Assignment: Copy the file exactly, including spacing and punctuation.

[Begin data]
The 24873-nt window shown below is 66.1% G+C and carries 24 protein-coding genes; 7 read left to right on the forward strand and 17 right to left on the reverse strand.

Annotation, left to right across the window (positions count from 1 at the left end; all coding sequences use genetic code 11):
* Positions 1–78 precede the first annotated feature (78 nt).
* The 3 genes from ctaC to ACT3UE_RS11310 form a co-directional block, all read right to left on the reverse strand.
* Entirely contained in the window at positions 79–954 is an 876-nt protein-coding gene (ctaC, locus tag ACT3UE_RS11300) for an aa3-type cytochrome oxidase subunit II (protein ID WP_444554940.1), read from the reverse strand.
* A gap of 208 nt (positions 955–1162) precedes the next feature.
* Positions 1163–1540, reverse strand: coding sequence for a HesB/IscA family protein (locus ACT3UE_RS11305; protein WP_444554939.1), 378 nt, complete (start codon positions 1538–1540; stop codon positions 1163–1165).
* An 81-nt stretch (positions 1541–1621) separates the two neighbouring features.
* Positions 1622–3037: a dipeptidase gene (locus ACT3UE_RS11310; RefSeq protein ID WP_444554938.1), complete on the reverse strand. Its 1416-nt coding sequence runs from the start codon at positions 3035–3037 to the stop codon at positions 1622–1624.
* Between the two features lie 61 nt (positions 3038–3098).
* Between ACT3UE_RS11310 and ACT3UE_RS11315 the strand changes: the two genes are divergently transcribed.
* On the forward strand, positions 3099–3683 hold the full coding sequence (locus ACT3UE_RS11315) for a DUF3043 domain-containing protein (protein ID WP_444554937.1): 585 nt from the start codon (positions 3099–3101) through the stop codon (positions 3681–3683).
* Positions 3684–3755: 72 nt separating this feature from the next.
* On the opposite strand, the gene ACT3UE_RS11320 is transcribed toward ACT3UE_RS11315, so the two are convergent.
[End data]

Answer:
The 24873-nt window shown below is 66.1% G+C and carries 24 protein-coding genes; 7 read left to right on the forward strand and 17 right to left on the reverse strand.

Annotation, left to right across the window (positions count from 1 at the left end; all coding sequences use genetic code 11):
* Positions 1–78 precede the first annotated feature (78 nt).
* The 3 genes from ctaC to ACT3UE_RS11310 form a co-directional block, all read right to left on the reverse strand.
* Entirely contained in the window at positions 79–954 is an 876-nt protein-coding gene (ctaC, locus tag ACT3UE_RS11300) for an aa3-type cytochrome oxidase subunit II (protein ID WP_444554940.1), read from the reverse strand.
* A gap of 208 nt (positions 955–1162) precedes the next feature.
* Positions 1163–1540, reverse strand: coding sequence for a HesB/IscA family protein (locus ACT3UE_RS11305; protein WP_444554939.1), 378 nt, complete (start codon positions 1538–1540; stop codon positions 1163–1165).
* An 81-nt stretch (positions 1541–1621) separates the two neighbouring features.
* Positions 1622–3037: a dipeptidase gene (locus ACT3UE_RS11310; RefSeq protein ID WP_444554938.1), complete on the reverse strand. Its 1416-nt coding sequence runs from the start codon at positions 3035–3037 to the stop codon at positions 1622–1624.
* Between the two features lie 61 nt (positions 3038–3098).
* Between ACT3UE_RS11310 and ACT3UE_RS11315 the strand changes: the two genes are divergently transcribed.
* On the forward strand, positions 3099–3683 hold the full coding sequence (locus ACT3UE_RS11315) for a DUF3043 domain-containing protein (protein ID WP_444554937.1): 585 nt from the start codon (positions 3099–3101) through the stop codon (positions 3681–3683).
* Positions 3684–3755: 72 nt separating this feature from the next.
* On the opposite strand, the gene ACT3UE_RS11320 is transcribed toward ACT3UE_RS11315, so the two are convergent.